Happy Father’s Day to all who have or had fathers, grandfathers, or stepfathers, or who are fathers, grandfathers, or stepfathers! These holidays of our culture are not exactly high holy days of the Church, but they do give us reason to pause, to pray for, and to reflect on our fathers whom we honor. Five weeks ago, we offered Mass for our moms. Today, on this Father's Day, we are doing the same – offering our dads, living or dead, on the altar of God during this Holy Mass and invoking our Heavenly Father’s blessings on them. Modern America appears to be unique in its honoring of fathers on a special day. Today we celebrate, congratulate, and pray for the men who continue to reflect the Divine qualities of fatherhood as they lovingly establish, nourish, and maintain their families. Fathers are a blessing, and we thank them for blessing us with lives of strength, courage, dedication, endurance, and love.
Many fathers today are role models, like St. Thomas More and St. Louis Martin (father of the Little Flower), heroes of our Faith. Even in these days, fathers are expected to be the providers for, and the protectors of, the family. They are also supposed to be attuned emotionally and spiritually to their wives and children and to be able to balance careers with family life. Fathers struggle to overcome temptation and conflict. They make sacrifices day after day for their families. They try to give their youngsters the kind of model that, surely, they deserve above all else, a model of goodness, holiness, faithful men of God, Catholic gentlemen, trust in God, and fidelity to the teachings of the Church. This is what Father's Day should remind us of. This is a time for all fathers to reflect upon their duties as responsible and well-integrated men. True fatherhood demands commitment. Commitment demands maturity, sacrifice, and love. Fatherhood also demands responsibility. Every true father will take responsibility for all of his actions. Our nation has an urgent need for good fathers. But while the idea of fatherhood is a good one, the reality we see on earth is sometimes quite different. Some fathers abandon their children, beat them, ridicule them, ignore them, abuse them, and so damage them psychologically for life. Even good fathers have their limits. Unfortunately, we unduly sentimentalize fatherhood, the media often ridicule and make fun of it, and we treat it with contempt. We are reminded time after time of the number of children growing up fatherless because their fathers have abandoned them or their fathers have been unfaithful.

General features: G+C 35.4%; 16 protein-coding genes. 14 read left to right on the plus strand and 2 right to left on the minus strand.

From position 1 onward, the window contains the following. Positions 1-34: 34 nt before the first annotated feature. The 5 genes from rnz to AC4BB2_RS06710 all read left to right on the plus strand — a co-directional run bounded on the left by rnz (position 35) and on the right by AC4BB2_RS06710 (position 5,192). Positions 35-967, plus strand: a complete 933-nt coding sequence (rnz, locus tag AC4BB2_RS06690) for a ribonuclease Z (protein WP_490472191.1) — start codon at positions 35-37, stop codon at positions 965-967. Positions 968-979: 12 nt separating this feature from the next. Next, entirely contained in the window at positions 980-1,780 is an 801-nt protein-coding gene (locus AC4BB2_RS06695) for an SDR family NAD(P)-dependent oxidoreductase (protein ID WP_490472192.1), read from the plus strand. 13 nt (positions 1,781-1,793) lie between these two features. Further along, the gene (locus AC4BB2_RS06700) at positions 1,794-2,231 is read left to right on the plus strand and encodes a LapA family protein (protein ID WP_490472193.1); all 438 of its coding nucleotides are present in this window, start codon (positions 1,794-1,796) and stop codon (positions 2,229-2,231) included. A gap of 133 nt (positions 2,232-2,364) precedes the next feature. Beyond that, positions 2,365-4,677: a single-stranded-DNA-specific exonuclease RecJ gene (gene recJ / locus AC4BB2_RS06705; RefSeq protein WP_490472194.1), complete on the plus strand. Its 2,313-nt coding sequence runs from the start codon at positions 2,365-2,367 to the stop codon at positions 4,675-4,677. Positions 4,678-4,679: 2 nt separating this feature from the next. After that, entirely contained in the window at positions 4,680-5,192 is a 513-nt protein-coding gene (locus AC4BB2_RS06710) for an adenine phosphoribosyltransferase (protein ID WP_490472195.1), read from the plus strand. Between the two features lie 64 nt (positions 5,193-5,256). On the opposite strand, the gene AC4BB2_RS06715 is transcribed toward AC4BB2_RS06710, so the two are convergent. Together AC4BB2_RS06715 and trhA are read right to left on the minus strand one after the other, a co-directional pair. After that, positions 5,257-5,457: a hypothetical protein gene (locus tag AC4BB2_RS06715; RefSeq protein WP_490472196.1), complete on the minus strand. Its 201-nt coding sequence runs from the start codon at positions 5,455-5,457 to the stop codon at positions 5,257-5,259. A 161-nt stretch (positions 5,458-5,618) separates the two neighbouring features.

We are given examples of five Fathers from The Bible: Enoch, a father who walked with God as a great man of Faith. Noah, who was concerned about saving his children; he taught them about righteousness. He also walked with God, leaving a great example to follow. Abraham, who was given the title "Father of all of them that believe". He trained them as mentioned in Genesis 18:19. Joshua, who trusted God when others would not. Joshua didn't care what other fathers were doing; he and his family were going to serve the Lord! St. Joseph the Foster Father of Jesus who is the Patron Saint of Fathers. Pope Pius IX proclaimed Saint Joseph the patron of the Universal Church in 1870. Having died in the "arms of Jesus and Mary" according to Catholic tradition, he is considered the model of the pious believer who receives grace at the moment of death, in other words, the patron of a happy death. As the family is attacked in this world especially fatherhood we need St Joseph to intercede and aid the fathers to live their faith and lead their families.